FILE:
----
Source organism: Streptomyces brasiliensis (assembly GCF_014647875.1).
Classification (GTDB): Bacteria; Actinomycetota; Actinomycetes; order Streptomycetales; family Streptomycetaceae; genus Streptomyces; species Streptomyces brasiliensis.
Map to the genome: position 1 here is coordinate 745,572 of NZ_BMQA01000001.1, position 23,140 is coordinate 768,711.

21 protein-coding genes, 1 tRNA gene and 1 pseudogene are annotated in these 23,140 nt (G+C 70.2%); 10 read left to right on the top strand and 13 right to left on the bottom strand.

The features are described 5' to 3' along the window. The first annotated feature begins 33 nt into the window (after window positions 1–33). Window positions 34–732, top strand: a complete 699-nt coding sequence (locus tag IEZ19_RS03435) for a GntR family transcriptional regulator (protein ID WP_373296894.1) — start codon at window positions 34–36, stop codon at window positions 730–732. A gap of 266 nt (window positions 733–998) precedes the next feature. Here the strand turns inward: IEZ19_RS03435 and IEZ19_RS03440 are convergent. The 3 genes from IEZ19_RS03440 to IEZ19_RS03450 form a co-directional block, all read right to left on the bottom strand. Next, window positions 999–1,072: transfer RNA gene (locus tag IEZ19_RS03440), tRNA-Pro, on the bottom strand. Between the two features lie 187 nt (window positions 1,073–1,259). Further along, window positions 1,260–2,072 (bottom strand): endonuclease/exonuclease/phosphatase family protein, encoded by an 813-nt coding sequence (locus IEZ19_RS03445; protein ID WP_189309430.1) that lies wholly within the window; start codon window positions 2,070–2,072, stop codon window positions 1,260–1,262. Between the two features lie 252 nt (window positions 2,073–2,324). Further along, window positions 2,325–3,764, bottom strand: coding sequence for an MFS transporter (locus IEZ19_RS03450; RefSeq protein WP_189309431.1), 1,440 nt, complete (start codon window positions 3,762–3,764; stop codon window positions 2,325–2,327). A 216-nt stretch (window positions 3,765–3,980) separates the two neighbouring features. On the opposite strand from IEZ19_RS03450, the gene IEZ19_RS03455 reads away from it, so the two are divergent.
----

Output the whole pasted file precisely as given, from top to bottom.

Source organism: Streptomyces brasiliensis (assembly GCF_014647875.1).
Classification (GTDB): Bacteria; Actinomycetota; Actinomycetes; order Streptomycetales; family Streptomycetaceae; genus Streptomyces; species Streptomyces brasiliensis.
Map to the genome: position 1 here is coordinate 745,572 of NZ_BMQA01000001.1, position 23,140 is coordinate 768,711.

21 protein-coding genes, 1 tRNA gene and 1 pseudogene are annotated in these 23,140 nt (G+C 70.2%); 10 read left to right on the top strand and 13 right to left on the bottom strand.

The features are described 5' to 3' along the window. The first annotated feature begins 33 nt into the window (after window positions 1–33). Window positions 34–732, top strand: a complete 699-nt coding sequence (locus tag IEZ19_RS03435) for a GntR family transcriptional regulator (protein ID WP_373296894.1) — start codon at window positions 34–36, stop codon at window positions 730–732. A gap of 266 nt (window positions 733–998) precedes the next feature. Here the strand turns inward: IEZ19_RS03435 and IEZ19_RS03440 are convergent. The 3 genes from IEZ19_RS03440 to IEZ19_RS03450 form a co-directional block, all read right to left on the bottom strand. Next, window positions 999–1,072: transfer RNA gene (locus tag IEZ19_RS03440), tRNA-Pro, on the bottom strand. Between the two features lie 187 nt (window positions 1,073–1,259). Further along, window positions 1,260–2,072 (bottom strand): endonuclease/exonuclease/phosphatase family protein, encoded by an 813-nt coding sequence (locus IEZ19_RS03445; protein ID WP_189309430.1) that lies wholly within the window; start codon window positions 2,070–2,072, stop codon window positions 1,260–1,262. Between the two features lie 252 nt (window positions 2,073–2,324). Further along, window positions 2,325–3,764, bottom strand: coding sequence for an MFS transporter (locus IEZ19_RS03450; RefSeq protein WP_189309431.1), 1,440 nt, complete (start codon window positions 3,762–3,764; stop codon window positions 2,325–2,327). A 216-nt stretch (window positions 3,765–3,980) separates the two neighbouring features. On the opposite strand from IEZ19_RS03450, the gene IEZ19_RS03455 reads away from it, so the two are divergent.